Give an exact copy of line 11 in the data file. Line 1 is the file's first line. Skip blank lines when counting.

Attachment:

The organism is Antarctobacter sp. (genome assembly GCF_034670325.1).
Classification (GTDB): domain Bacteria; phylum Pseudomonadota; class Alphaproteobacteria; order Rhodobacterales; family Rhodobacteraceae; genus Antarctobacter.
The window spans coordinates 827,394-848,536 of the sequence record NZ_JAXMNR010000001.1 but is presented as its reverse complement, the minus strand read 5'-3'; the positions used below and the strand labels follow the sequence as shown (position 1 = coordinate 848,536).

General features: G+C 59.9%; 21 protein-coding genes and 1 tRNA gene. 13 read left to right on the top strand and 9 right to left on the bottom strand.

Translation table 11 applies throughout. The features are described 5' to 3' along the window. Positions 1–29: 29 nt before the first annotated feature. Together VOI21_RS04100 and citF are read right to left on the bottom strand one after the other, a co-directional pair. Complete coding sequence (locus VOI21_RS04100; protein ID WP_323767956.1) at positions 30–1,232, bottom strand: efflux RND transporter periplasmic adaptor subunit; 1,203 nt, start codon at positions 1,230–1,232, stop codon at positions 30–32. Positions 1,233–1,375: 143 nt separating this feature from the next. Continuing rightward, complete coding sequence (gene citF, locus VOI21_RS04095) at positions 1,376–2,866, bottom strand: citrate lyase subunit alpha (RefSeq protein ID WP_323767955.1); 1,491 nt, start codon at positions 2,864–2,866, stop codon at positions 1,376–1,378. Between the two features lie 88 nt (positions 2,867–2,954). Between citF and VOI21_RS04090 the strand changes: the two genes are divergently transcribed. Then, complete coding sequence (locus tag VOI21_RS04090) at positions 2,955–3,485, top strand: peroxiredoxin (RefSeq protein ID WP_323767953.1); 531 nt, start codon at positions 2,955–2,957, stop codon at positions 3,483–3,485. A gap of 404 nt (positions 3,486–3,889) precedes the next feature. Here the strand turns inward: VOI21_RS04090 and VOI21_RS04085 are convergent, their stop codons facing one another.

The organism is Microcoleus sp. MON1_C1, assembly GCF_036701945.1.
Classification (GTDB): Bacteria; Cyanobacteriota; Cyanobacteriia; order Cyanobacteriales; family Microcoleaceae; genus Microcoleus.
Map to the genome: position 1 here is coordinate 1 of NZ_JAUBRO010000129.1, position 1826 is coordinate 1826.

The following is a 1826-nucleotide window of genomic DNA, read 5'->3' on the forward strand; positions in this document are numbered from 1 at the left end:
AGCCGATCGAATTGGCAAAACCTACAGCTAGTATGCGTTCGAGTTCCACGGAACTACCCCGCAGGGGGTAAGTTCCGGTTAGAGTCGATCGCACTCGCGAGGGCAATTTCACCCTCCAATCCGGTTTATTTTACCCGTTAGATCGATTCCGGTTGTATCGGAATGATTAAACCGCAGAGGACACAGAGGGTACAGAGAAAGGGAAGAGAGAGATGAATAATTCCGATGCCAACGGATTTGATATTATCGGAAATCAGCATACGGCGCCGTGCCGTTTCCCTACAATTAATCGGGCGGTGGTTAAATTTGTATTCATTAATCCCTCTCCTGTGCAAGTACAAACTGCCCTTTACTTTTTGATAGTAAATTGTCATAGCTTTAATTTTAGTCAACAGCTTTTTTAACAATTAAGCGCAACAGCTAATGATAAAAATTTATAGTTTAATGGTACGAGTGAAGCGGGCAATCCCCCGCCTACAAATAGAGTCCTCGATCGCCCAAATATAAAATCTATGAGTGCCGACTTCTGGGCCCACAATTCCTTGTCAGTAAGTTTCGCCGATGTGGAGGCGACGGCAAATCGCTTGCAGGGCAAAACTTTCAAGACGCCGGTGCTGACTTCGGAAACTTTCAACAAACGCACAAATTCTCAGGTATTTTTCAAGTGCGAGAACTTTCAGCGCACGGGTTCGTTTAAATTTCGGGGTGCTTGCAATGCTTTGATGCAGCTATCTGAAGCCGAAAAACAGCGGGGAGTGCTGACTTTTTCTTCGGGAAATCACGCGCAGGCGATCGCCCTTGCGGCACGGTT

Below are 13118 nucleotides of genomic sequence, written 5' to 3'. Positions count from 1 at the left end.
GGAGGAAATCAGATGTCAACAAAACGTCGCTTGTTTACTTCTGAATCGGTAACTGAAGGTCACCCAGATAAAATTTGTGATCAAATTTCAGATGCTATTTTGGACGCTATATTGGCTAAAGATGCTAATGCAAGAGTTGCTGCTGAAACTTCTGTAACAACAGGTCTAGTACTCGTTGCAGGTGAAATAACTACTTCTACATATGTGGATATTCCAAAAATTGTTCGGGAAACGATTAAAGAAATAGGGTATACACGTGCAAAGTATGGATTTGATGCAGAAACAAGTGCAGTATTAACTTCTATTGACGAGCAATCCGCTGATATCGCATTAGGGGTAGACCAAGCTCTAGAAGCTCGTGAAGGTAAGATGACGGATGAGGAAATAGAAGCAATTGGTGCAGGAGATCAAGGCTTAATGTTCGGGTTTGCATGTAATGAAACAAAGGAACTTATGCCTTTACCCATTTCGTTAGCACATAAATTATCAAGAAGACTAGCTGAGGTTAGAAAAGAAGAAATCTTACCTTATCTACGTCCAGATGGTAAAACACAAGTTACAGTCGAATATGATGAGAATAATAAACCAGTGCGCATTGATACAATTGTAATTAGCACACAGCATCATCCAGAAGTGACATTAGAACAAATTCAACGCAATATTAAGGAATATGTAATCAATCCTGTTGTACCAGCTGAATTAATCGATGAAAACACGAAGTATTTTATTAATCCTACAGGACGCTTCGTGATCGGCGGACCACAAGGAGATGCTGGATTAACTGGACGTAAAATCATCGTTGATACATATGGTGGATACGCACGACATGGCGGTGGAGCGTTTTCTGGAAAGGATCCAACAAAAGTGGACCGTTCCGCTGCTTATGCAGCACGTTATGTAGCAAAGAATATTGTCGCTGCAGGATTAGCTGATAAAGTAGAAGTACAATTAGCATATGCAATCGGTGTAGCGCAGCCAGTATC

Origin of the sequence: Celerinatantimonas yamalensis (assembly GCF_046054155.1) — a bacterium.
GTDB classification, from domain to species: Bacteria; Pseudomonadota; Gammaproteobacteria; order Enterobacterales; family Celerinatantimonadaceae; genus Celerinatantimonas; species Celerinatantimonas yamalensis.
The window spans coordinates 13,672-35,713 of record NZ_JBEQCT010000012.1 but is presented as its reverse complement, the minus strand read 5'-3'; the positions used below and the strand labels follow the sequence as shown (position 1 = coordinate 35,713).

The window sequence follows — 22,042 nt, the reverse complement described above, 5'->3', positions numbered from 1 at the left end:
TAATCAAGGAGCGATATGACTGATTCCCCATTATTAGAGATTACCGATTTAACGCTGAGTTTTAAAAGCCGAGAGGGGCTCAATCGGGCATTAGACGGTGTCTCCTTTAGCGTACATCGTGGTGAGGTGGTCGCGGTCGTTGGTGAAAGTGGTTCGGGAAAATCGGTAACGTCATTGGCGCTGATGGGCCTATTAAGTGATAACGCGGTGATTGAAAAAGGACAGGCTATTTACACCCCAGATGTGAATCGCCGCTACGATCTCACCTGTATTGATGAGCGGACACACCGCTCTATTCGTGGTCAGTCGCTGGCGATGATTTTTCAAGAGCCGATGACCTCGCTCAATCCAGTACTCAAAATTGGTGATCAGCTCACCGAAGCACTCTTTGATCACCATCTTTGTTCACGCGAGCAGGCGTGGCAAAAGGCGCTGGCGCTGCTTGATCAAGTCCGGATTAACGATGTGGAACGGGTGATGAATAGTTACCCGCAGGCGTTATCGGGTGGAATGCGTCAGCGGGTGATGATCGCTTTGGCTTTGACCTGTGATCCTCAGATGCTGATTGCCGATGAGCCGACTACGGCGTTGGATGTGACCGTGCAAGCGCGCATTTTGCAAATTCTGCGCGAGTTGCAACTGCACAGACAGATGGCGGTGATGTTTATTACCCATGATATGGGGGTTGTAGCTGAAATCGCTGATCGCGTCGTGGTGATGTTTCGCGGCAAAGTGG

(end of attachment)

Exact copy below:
Below are 13118 nucleotides of genomic sequence, written 5' to 3'. Positions count from 1 at the left end.